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fig7: Deletion of REST Removes Reprogramming Block in Astrocytes(A) Schematic representation of the experimental procedure.(B–E) Micrographs of Neurog2ERT2-infected astrocytes (red) with early (B and C) or late (D and E) deletion of REST by infection with a Cre containing viral vector (green) immunostained for the neuronal marker βIII-tubulin (white) at 8 DPI. Yellow arrowheads indicate triple positive cells (DsRed, YFP, βIII-tubulin) while white arrowheads indicate double positive cells (DsRed, GFP). Scale bars, 150 μm.(F) Histogram depicting the proportion of co-transduced double positive cells (red and green) for the astrocytic marker (GFAP, white bars) or the neuronal marker (βIII-tubulin, black bars). Mean ± SEM, three independent biological samples; two-tailed unpaired t test, ∗p < 0.05; ∗∗∗p < 0.001.(G) Postnatal (day 6–7) mouse cortical astrocytes transduced with Ascl1 or Neurog2 are reprogrammed into neurons. However, when cells are maintained longer in culture, increasing levels of H4K20me3 modify the local chromatin environment that becomes favorable to the repressive complex REST. Consequently, Neurog2 fails to access the NeuroD4 promoter. This is bypassed by common downstream transcription factors to both Ascl1 and Neurog2 that are able to generate neurons also in prolonged astrocytic cultures. Unidentified REST co-factors might be recruited to the locus to further remodel the chromatin over time.See also Figure S7.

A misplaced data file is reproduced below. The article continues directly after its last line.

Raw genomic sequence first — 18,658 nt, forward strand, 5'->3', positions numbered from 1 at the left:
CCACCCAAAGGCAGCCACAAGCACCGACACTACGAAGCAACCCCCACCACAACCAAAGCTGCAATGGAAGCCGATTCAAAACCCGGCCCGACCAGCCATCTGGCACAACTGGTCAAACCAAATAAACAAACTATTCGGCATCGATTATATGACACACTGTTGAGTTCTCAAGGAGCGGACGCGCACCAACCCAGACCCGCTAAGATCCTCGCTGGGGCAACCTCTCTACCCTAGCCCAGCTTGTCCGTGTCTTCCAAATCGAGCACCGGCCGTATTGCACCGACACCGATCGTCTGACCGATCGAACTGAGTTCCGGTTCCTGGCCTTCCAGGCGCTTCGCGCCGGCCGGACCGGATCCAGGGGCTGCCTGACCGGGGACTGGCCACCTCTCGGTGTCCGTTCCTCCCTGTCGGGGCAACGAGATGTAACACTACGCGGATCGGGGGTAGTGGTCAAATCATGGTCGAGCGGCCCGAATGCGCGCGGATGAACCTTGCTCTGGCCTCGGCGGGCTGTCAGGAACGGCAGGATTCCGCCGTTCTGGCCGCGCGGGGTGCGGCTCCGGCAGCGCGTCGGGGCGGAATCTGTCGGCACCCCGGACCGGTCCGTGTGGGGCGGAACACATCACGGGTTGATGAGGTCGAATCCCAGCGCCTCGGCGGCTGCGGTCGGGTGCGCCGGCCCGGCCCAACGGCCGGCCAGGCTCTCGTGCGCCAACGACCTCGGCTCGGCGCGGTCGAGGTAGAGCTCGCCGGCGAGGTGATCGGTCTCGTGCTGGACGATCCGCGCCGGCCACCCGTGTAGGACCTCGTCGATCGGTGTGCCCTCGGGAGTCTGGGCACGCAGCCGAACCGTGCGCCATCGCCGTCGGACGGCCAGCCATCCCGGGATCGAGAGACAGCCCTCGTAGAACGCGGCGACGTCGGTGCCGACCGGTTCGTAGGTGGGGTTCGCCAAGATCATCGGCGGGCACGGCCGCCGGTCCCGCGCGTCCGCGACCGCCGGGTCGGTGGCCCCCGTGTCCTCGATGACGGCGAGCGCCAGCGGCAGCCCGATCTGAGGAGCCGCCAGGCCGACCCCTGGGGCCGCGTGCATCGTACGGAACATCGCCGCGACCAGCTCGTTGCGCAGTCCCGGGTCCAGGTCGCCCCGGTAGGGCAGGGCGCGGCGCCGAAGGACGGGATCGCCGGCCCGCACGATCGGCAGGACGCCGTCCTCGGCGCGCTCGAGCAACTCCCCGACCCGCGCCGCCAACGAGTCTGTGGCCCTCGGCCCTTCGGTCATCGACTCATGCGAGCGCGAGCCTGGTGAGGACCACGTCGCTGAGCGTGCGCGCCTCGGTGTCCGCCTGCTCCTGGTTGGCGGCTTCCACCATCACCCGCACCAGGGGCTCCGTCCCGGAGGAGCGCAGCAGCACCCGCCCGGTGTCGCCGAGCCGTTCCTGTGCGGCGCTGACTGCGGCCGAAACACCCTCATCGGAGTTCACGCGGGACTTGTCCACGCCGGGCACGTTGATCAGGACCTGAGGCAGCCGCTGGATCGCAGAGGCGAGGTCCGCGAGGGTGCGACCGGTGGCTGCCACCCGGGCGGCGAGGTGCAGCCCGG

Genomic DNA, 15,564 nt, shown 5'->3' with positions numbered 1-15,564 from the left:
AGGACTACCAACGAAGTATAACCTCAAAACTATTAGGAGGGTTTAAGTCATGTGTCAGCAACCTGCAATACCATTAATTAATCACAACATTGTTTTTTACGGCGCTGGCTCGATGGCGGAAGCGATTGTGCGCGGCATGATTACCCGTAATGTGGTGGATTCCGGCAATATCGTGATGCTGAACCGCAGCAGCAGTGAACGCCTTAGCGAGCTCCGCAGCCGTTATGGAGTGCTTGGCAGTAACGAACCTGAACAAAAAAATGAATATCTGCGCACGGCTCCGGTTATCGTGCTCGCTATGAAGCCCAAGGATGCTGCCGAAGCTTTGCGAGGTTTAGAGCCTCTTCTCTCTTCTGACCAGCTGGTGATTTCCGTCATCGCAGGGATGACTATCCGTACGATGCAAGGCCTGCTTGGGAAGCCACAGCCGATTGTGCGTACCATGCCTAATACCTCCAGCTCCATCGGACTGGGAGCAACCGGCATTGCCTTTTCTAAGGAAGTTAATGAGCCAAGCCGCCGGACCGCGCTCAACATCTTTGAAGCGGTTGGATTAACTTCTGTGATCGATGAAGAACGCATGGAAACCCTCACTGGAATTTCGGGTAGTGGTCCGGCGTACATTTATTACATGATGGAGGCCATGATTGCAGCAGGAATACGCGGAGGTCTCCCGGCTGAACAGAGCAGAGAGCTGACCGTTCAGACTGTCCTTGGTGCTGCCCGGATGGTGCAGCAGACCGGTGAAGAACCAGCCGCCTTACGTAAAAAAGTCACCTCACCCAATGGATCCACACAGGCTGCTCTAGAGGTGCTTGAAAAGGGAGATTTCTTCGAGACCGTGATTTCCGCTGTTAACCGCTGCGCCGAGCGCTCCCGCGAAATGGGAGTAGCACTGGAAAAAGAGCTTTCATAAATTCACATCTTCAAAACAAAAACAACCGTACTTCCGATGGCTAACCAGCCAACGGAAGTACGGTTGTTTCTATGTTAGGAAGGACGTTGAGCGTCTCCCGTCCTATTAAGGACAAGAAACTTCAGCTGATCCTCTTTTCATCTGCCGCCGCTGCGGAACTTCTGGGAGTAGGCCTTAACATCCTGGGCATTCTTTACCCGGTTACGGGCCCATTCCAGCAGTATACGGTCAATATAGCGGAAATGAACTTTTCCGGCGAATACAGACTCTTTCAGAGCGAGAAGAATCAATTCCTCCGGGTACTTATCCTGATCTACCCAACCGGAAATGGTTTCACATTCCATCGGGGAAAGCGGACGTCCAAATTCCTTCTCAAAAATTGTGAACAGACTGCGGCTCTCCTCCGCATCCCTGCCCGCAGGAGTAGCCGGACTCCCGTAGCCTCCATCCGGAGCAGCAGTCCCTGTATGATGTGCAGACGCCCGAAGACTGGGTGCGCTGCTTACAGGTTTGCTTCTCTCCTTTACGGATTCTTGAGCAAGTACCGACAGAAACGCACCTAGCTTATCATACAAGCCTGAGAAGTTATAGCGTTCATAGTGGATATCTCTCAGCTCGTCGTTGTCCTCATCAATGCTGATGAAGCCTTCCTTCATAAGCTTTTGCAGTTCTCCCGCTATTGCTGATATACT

Mentions: To examine the effect of REST deletion on Neurog2ERT2-dependent neuronal conversion, RESTflox astrocytes were co-infected with Neurog2ERT2- and Cre-encoding viruses soon after being plated, or with a 5 day delay (Figure 7A). Cultures were then treated for 3 consecutive days with OHT and analyzed 8 DPI (Figures 7B–7E, Figures S7A–S7D). As previously reported (Xue et al., 2013), REST deletion generated a fraction of βIII-tubulin+ cells on its own without Neurog2ERT2 activation (around 20%, Figure 7F); strikingly, however, 90% of Cre/Neurog2ERT2 transduced cells were βIII-tubulin+ after early REST deletion and delayed Neurog2ERT2 activation (Figure 7D). Delayed Cre-mediated REST deletion still allowed 50% of Cre/Neurog2ERT2 double positive cells to convert into βIII-tubulin+ neurons after induction (Figure 7D), suggesting that other mechanisms are gradually taking over to block reprogramming.